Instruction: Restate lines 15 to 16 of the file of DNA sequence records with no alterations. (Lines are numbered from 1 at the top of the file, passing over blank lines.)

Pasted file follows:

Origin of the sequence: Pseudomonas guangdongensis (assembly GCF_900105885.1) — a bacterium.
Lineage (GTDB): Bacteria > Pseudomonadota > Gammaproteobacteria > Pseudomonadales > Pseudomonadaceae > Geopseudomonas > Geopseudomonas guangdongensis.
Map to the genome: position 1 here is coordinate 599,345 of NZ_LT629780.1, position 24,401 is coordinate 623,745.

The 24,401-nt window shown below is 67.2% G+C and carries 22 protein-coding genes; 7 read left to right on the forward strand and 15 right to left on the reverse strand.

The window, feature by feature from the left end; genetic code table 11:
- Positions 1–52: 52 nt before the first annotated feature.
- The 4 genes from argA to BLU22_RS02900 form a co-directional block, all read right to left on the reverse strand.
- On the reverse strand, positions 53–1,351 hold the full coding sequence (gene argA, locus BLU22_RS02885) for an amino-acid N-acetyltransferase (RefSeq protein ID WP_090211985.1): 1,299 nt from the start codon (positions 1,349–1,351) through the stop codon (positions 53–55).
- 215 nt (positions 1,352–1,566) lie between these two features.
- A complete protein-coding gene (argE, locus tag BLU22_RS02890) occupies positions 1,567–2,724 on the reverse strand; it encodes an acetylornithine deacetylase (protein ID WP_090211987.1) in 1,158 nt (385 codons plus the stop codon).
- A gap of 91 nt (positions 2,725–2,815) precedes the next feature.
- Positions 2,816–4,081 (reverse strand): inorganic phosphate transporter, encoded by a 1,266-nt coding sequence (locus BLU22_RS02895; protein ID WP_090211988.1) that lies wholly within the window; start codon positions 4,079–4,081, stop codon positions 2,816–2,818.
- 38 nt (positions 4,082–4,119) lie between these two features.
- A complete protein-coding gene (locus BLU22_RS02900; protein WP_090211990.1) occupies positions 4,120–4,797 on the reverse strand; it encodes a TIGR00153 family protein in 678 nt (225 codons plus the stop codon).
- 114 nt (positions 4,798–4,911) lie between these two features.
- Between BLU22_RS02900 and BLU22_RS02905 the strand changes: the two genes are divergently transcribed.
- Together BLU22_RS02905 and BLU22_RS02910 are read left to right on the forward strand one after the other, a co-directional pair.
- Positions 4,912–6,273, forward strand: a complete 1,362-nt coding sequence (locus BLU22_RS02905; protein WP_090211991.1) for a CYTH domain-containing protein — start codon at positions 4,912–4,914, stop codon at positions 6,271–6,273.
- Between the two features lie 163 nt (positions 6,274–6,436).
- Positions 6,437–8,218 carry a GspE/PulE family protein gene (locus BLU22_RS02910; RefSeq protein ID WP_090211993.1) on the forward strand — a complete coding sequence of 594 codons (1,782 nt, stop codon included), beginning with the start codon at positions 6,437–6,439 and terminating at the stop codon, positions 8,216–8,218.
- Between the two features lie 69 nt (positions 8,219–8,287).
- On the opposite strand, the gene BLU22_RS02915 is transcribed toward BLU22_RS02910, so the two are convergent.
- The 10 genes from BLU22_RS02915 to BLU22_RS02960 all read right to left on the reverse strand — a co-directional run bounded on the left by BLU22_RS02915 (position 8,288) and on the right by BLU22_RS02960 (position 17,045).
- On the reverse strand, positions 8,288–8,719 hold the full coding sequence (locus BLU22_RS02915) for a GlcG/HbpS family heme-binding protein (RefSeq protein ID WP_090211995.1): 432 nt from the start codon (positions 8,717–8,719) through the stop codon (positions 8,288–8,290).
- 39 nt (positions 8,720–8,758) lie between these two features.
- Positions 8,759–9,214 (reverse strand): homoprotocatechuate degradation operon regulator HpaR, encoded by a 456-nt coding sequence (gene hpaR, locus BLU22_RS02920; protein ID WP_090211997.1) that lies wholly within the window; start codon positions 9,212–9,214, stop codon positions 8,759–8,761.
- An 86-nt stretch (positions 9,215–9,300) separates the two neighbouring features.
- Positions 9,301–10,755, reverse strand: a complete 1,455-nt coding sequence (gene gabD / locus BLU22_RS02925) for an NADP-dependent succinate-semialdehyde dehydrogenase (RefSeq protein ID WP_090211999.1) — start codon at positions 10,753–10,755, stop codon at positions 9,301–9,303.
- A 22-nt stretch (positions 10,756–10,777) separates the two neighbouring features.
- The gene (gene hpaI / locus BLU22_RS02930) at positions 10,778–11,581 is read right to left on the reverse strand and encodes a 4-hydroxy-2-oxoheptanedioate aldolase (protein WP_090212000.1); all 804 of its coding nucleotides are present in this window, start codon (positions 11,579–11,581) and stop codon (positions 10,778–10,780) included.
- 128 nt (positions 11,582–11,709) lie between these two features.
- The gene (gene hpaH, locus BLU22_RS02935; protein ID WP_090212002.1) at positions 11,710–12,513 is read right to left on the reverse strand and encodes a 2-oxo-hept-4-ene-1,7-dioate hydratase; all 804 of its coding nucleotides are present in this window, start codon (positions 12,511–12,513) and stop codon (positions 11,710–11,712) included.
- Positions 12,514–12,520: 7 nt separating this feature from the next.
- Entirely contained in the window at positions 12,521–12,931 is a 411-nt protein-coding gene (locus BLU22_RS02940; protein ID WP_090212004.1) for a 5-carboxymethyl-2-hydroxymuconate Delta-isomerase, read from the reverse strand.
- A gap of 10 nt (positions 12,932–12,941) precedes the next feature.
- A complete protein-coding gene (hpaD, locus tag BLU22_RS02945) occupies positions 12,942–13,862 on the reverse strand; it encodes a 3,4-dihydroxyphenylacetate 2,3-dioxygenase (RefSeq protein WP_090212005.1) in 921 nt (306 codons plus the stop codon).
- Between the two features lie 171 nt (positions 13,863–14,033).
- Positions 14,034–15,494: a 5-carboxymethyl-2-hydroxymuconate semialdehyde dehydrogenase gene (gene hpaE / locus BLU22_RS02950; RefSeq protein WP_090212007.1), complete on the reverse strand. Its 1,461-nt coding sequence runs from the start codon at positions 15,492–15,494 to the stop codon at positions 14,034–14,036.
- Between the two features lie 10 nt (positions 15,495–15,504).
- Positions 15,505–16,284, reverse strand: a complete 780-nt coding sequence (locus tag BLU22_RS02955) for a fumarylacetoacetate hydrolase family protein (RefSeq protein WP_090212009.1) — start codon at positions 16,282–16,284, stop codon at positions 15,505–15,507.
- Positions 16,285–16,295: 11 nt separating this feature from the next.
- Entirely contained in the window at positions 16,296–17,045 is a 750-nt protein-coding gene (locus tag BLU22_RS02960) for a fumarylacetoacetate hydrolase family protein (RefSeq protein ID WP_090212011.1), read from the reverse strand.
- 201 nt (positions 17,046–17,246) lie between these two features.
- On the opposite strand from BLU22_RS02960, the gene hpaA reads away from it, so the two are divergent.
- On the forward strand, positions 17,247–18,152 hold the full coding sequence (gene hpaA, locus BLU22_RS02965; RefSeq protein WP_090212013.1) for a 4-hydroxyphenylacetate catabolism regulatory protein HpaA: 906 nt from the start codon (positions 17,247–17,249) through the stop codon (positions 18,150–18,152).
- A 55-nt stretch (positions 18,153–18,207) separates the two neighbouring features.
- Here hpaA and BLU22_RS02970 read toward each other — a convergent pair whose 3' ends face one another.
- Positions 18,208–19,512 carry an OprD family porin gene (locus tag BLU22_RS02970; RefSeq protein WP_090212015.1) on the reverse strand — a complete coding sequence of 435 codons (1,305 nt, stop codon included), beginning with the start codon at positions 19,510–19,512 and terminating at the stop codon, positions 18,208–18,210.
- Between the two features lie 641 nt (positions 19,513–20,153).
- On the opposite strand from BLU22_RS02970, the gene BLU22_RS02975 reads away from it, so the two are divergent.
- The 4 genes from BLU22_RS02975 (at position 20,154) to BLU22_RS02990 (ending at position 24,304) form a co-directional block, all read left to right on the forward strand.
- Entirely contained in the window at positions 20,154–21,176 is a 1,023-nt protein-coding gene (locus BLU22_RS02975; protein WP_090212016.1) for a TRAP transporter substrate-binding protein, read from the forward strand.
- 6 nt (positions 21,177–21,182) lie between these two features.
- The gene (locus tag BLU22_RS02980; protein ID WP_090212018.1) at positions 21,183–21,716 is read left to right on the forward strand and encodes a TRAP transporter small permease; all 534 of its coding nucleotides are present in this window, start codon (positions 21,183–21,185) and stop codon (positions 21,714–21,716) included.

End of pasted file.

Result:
- 114 nt (positions 4,798–4,911) lie between these two features.
- Between BLU22_RS02900 and BLU22_RS02905 the strand changes: the two genes are divergently transcribed.